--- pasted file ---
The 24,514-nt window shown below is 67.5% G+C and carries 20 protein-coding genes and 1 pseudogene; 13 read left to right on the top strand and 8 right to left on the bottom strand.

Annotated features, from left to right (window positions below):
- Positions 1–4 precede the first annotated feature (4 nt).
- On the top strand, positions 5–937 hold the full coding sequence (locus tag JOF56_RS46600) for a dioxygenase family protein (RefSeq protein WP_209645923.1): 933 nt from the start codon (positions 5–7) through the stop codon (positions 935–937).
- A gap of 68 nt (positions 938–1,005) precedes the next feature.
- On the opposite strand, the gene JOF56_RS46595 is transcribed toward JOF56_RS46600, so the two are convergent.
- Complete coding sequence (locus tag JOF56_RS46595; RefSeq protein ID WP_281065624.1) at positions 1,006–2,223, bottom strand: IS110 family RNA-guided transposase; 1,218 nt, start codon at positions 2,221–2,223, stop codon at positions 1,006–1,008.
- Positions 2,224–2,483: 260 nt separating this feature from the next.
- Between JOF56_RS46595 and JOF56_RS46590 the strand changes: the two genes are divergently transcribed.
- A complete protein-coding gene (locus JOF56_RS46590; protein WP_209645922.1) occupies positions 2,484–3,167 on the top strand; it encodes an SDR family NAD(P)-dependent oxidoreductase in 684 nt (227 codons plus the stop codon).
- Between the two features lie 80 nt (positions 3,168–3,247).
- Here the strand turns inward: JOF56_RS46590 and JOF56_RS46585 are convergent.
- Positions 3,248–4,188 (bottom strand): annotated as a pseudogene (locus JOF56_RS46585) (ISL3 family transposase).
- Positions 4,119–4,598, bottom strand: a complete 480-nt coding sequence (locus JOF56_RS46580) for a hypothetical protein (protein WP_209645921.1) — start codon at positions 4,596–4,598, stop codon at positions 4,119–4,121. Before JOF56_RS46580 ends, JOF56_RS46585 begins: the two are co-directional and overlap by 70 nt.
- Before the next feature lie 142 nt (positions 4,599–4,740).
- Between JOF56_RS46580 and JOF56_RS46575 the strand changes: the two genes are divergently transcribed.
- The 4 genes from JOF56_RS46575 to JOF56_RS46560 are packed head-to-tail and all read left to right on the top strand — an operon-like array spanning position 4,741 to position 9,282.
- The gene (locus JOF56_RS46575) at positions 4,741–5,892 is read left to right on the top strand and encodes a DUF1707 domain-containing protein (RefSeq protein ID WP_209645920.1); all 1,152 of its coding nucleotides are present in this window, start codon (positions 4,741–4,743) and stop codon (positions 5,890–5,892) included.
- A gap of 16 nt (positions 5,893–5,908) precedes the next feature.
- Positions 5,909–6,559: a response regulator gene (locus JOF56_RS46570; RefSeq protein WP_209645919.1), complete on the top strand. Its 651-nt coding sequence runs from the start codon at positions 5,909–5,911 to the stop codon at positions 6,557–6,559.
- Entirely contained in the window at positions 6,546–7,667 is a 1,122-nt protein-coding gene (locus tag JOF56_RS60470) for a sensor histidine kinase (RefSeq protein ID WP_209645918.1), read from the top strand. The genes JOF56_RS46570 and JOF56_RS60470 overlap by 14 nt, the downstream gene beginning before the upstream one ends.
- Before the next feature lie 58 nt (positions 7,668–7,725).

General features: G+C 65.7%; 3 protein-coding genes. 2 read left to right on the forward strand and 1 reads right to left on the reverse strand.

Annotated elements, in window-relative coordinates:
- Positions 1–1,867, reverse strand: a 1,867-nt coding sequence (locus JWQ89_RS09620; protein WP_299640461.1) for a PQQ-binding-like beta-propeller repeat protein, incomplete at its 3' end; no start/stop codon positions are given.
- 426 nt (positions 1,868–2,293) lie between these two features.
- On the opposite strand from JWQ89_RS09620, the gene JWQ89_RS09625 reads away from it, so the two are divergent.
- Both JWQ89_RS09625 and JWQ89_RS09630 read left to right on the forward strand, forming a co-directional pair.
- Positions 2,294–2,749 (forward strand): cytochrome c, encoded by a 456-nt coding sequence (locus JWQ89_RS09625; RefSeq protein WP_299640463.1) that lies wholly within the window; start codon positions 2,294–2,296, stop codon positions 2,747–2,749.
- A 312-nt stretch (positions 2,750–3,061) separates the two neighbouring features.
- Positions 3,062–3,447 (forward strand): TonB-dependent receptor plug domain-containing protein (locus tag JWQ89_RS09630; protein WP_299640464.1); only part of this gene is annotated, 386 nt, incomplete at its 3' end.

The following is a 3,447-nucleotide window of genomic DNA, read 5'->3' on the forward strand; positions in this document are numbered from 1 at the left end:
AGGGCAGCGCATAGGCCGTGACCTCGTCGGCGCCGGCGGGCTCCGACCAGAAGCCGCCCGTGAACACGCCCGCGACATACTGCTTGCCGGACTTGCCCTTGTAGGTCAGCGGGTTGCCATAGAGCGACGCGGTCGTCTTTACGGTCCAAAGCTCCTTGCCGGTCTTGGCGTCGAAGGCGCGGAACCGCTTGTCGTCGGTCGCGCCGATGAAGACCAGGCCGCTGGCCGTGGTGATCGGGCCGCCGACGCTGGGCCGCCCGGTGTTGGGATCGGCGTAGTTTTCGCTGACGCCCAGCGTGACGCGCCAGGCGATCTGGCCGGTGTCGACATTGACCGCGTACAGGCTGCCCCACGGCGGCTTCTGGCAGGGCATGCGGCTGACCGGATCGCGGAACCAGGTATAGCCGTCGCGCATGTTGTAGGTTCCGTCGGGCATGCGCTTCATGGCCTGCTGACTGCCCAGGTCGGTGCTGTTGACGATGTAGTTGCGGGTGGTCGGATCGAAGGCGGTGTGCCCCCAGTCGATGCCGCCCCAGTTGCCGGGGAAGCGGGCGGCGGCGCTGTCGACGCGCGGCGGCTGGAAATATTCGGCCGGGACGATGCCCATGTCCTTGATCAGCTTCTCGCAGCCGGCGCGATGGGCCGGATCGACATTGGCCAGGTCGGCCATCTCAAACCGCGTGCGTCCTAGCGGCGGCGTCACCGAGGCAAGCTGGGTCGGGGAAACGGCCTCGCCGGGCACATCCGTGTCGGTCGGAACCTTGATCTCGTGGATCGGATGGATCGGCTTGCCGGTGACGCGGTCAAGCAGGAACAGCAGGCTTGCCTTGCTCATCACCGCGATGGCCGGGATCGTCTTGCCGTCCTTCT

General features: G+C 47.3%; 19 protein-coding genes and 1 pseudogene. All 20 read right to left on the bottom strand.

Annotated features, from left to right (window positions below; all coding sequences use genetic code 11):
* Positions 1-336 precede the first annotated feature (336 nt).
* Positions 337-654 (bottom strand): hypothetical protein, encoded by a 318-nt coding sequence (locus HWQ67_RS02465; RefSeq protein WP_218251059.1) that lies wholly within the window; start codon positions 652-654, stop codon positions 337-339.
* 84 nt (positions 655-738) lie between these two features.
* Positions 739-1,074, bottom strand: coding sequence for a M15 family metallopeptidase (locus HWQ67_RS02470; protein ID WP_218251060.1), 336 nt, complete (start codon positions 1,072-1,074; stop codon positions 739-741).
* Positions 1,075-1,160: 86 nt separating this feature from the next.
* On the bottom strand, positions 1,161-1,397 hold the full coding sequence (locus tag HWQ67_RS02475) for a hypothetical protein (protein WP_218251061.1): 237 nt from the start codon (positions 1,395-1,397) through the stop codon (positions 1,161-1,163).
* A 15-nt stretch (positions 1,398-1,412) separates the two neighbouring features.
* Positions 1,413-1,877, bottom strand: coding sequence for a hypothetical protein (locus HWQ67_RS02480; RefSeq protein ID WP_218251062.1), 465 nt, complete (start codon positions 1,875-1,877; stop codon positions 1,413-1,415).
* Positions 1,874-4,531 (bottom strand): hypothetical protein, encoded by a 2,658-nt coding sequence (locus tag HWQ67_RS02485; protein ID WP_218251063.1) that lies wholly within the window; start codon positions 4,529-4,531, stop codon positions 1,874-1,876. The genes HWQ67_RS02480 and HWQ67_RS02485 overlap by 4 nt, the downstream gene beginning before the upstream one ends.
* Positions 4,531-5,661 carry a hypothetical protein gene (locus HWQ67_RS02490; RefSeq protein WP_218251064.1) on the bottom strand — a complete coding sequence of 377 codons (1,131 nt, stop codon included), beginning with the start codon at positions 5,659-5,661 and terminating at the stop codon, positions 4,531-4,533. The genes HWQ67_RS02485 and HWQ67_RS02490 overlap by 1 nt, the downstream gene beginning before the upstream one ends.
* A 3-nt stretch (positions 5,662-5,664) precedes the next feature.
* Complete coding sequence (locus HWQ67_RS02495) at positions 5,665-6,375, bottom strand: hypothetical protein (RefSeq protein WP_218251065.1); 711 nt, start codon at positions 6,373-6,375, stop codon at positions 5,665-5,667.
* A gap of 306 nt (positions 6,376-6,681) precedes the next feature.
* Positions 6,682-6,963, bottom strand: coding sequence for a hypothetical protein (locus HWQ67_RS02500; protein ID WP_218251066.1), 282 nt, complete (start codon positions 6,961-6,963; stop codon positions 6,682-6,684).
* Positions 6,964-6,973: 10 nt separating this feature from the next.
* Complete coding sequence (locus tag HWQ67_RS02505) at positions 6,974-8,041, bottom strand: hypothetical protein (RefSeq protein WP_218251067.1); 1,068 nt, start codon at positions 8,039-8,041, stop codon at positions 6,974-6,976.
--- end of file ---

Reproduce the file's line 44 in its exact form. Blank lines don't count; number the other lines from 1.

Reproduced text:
* Positions 1,874-4,531 (bottom strand): hypothetical protein, encoded by a 2,658-nt coding sequence (locus tag HWQ67_RS02485; protein ID WP_218251063.1) that lies wholly within the window; start codon positions 4,529-4,531, stop codon positions 1,874-1,876. The genes HWQ67_RS02480 and HWQ67_RS02485 overlap by 4 nt, the downstream gene beginning before the upstream one ends.